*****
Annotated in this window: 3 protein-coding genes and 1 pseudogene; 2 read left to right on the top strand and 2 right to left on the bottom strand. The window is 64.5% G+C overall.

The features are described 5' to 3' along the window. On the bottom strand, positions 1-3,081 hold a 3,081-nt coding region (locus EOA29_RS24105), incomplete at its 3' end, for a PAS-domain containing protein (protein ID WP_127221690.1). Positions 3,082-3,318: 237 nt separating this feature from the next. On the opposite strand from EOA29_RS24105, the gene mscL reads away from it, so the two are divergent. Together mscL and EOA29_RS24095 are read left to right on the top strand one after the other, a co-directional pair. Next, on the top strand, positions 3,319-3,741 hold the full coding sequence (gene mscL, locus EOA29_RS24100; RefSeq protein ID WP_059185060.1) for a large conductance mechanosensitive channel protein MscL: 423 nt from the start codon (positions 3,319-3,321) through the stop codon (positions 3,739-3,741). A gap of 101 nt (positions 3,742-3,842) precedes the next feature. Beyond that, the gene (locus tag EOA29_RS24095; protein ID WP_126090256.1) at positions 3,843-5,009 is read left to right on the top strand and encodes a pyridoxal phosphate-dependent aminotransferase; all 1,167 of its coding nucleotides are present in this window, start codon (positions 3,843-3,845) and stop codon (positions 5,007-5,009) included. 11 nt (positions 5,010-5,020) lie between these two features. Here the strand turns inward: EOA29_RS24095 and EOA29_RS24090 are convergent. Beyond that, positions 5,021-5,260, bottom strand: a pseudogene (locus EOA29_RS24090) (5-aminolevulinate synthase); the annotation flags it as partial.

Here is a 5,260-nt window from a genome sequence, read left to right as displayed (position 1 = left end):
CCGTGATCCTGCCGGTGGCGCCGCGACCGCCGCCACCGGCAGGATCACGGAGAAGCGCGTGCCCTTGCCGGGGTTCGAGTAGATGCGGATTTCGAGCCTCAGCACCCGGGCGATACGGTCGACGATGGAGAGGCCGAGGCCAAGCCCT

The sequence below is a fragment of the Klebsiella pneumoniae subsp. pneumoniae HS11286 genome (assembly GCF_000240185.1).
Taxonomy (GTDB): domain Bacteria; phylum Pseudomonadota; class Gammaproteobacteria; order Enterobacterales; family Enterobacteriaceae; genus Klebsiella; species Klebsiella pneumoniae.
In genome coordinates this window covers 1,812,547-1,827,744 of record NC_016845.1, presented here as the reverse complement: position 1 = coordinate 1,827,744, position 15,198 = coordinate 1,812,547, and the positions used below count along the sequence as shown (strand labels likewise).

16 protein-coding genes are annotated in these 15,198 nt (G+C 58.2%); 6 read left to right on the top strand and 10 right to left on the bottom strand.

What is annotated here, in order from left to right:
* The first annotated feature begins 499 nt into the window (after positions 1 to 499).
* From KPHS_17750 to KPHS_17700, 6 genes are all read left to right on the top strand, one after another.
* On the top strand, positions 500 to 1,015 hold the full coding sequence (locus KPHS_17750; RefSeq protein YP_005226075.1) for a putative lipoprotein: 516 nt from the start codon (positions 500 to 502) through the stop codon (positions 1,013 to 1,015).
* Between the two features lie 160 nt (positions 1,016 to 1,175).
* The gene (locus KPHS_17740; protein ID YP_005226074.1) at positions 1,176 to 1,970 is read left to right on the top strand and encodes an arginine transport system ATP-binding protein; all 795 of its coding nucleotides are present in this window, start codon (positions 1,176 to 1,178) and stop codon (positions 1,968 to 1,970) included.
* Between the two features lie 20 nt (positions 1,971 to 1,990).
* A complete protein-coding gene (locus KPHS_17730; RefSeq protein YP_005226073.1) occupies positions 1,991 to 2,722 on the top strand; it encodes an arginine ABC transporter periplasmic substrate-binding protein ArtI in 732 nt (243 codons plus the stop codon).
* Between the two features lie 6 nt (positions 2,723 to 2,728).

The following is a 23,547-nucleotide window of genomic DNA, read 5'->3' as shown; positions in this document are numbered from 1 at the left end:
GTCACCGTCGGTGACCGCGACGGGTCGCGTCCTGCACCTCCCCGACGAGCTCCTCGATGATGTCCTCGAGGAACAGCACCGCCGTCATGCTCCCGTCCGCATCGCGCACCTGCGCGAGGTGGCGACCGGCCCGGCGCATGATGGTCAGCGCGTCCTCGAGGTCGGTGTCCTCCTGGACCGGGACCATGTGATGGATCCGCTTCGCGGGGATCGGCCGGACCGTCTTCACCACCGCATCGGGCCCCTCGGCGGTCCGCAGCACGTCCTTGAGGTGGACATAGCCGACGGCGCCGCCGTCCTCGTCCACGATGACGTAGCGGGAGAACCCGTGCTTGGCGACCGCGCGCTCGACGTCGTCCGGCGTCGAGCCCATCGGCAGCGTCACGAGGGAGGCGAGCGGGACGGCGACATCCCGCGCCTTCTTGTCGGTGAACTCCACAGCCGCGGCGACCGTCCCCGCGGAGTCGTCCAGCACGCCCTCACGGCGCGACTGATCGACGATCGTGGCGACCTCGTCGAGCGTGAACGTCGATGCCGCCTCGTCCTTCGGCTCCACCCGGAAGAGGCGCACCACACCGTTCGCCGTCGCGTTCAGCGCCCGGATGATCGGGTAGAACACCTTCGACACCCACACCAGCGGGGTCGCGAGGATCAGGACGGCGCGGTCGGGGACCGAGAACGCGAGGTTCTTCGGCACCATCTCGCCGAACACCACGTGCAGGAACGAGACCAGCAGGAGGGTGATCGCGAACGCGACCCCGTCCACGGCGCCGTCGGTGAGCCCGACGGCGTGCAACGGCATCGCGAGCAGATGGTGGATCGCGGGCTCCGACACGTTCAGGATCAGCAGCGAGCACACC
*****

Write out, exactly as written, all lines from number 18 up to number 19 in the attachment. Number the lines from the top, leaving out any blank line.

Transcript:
The following is a 23,547-nucleotide window of genomic DNA, read 5'->3' as shown; positions in this document are numbered from 1 at the left end:
GTCACCGTCGGTGACCGCGACGGGTCGCGTCCTGCACCTCCCCGACGAGCTCCTCGATGATGTCCTCGAGGAACAGCACCGCCGTCATGCTCCCGTCCGCATCGCGCACCTGCGCGAGGTGGCGACCGGCCCGGCGCATGATGGTCAGCGCGTCCTCGAGGTCGGTGTCCTCCTGGACCGGGACCATGTGATGGATCCGCTTCGCGGGGATCGGCCGGACCGTCTTCACCACCGCATCGGGCCCCTCGGCGGTCCGCAGCACGTCCTTGAGGTGGACATAGCCGACGGCGCCGCCGTCCTCGTCCACGATGACGTAGCGGGAGAACCCGTGCTTGGCGACCGCGCGCTCGACGTCGTCCGGCGTCGAGCCCATCGGCAGCGTCACGAGGGAGGCGAGCGGGACGGCGACATCCCGCGCCTTCTTGTCGGTGAACTCCACAGCCGCGGCGACCGTCCCCGCGGAGTCGTCCAGCACGCCCTCACGGCGCGACTGATCGACGATCGTGGCGACCTCGTCGAGCGTGAACGTCGATGCCGCCTCGTCCTTCGGCTCCACCCGGAAGAGGCGCACCACACCGTTCGCCGTCGCGTTCAGCGCCCGGATGATCGGGTAGAACACCTTCGACACCCACACCAGCGGGGTCGCGAGGATCAGGACGGCGCGGTCGGGGACCGAGAACGCGAGGTTCTTCGGCACCATCTCGCCGAACACCACGTGCAGGAACGAGACCAGCAGGAGGGTGATCGCGAACGCGACCCCGTCCACGGCGCCGTCGGTGAGCCCGACGGCGTGCAACGGCATCGCGAGCAGATGGTGGATCGCGGGCTCCGACACGTTCAGGATCAGCAGCGAGCACACC